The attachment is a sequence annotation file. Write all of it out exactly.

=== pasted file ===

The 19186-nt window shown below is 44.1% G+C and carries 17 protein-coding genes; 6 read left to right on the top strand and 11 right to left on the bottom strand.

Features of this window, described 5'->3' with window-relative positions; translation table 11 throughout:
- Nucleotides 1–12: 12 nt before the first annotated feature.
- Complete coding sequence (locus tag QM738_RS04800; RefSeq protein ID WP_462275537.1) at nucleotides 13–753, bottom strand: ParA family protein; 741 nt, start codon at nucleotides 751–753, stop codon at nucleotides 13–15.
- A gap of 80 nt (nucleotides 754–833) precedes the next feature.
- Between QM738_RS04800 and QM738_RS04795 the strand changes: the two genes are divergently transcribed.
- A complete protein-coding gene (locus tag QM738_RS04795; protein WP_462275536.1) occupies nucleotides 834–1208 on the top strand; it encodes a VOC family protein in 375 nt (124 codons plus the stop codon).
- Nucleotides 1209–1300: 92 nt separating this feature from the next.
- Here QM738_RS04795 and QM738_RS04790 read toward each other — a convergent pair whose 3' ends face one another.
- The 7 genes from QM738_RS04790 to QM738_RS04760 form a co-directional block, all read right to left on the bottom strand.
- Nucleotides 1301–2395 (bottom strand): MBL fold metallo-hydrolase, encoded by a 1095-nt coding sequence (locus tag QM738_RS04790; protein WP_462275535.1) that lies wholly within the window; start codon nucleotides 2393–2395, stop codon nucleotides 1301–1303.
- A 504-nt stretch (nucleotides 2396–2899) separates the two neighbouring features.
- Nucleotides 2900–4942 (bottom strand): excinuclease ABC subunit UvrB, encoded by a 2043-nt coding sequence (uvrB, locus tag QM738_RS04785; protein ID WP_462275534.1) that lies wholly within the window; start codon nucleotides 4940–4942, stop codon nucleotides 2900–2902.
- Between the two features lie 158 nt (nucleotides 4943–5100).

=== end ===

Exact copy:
The 19186-nt window shown below is 44.1% G+C and carries 17 protein-coding genes; 6 read left to right on the top strand and 11 right to left on the bottom strand.

Features of this window, described 5'->3' with window-relative positions; translation table 11 throughout:
- Nucleotides 1–12: 12 nt before the first annotated feature.
- Complete coding sequence (locus tag QM738_RS04800; RefSeq protein ID WP_462275537.1) at nucleotides 13–753, bottom strand: ParA family protein; 741 nt, start codon at nucleotides 751–753, stop codon at nucleotides 13–15.
- A gap of 80 nt (nucleotides 754–833) precedes the next feature.
- Between QM738_RS04800 and QM738_RS04795 the strand changes: the two genes are divergently transcribed.
- A complete protein-coding gene (locus tag QM738_RS04795; protein WP_462275536.1) occupies nucleotides 834–1208 on the top strand; it encodes a VOC family protein in 375 nt (124 codons plus the stop codon).
- Nucleotides 1209–1300: 92 nt separating this feature from the next.
- Here QM738_RS04795 and QM738_RS04790 read toward each other — a convergent pair whose 3' ends face one another.
- The 7 genes from QM738_RS04790 to QM738_RS04760 form a co-directional block, all read right to left on the bottom strand.
- Nucleotides 1301–2395 (bottom strand): MBL fold metallo-hydrolase, encoded by a 1095-nt coding sequence (locus tag QM738_RS04790; protein WP_462275535.1) that lies wholly within the window; start codon nucleotides 2393–2395, stop codon nucleotides 1301–1303.
- A 504-nt stretch (nucleotides 2396–2899) separates the two neighbouring features.
- Nucleotides 2900–4942 (bottom strand): excinuclease ABC subunit UvrB, encoded by a 2043-nt coding sequence (uvrB, locus tag QM738_RS04785; protein ID WP_462275534.1) that lies wholly within the window; start codon nucleotides 4940–4942, stop codon nucleotides 2900–2902.
- Between the two features lie 158 nt (nucleotides 4943–5100).